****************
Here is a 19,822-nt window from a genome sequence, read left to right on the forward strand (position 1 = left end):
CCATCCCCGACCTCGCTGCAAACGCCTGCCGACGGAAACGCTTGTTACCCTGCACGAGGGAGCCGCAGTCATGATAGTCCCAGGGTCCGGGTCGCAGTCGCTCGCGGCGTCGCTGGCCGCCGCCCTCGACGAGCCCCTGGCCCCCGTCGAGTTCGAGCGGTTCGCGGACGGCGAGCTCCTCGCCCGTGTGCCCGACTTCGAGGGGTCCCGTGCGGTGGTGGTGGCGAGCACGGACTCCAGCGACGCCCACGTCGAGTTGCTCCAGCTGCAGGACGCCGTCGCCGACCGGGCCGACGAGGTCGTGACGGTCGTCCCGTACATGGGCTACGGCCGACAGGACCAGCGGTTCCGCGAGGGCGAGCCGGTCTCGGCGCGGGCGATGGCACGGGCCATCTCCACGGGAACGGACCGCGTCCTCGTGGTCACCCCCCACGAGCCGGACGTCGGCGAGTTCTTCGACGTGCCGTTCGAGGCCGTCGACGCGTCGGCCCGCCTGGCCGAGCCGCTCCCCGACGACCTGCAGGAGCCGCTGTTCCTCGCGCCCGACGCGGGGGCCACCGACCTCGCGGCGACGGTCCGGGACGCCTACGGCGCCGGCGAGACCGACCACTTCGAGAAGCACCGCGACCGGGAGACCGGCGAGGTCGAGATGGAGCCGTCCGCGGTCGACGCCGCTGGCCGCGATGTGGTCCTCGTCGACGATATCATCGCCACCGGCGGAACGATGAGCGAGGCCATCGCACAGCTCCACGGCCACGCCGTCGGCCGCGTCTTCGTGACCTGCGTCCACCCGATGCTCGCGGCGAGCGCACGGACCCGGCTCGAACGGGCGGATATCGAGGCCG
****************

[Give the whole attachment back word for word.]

Here is a 19,822-nt window from a genome sequence, read left to right on the forward strand (position 1 = left end):
CCATCCCCGACCTCGCTGCAAACGCCTGCCGACGGAAACGCTTGTTACCCTGCACGAGGGAGCCGCAGTCATGATAGTCCCAGGGTCCGGGTCGCAGTCGCTCGCGGCGTCGCTGGCCGCCGCCCTCGACGAGCCCCTGGCCCCCGTCGAGTTCGAGCGGTTCGCGGACGGCGAGCTCCTCGCCCGTGTGCCCGACTTCGAGGGGTCCCGTGCGGTGGTGGTGGCGAGCACGGACTCCAGCGACGCCCACGTCGAGTTGCTCCAGCTGCAGGACGCCGTCGCCGACCGGGCCGACGAGGTCGTGACGGTCGTCCCGTACATGGGCTACGGCCGACAGGACCAGCGGTTCCGCGAGGGCGAGCCGGTCTCGGCGCGGGCGATGGCACGGGCCATCTCCACGGGAACGGACCGCGTCCTCGTGGTCACCCCCCACGAGCCGGACGTCGGCGAGTTCTTCGACGTGCCGTTCGAGGCCGTCGACGCGTCGGCCCGCCTGGCCGAGCCGCTCCCCGACGACCTGCAGGAGCCGCTGTTCCTCGCGCCCGACGCGGGGGCCACCGACCTCGCGGCGACGGTCCGGGACGCCTACGGCGCCGGCGAGACCGACCACTTCGAGAAGCACCGCGACCGGGAGACCGGCGAGGTCGAGATGGAGCCGTCCGCGGTCGACGCCGCTGGCCGCGATGTGGTCCTCGTCGACGATATCATCGCCACCGGCGGAACGATGAGCGAGGCCATCGCACAGCTCCACGGCCACGCCGTCGGCCGCGTCTTCGTGACCTGCGTCCACCCGATGCTCGCGGCGAGCGCACGGACCCGGCTCGAACGGGCGGATATCGAGGCCG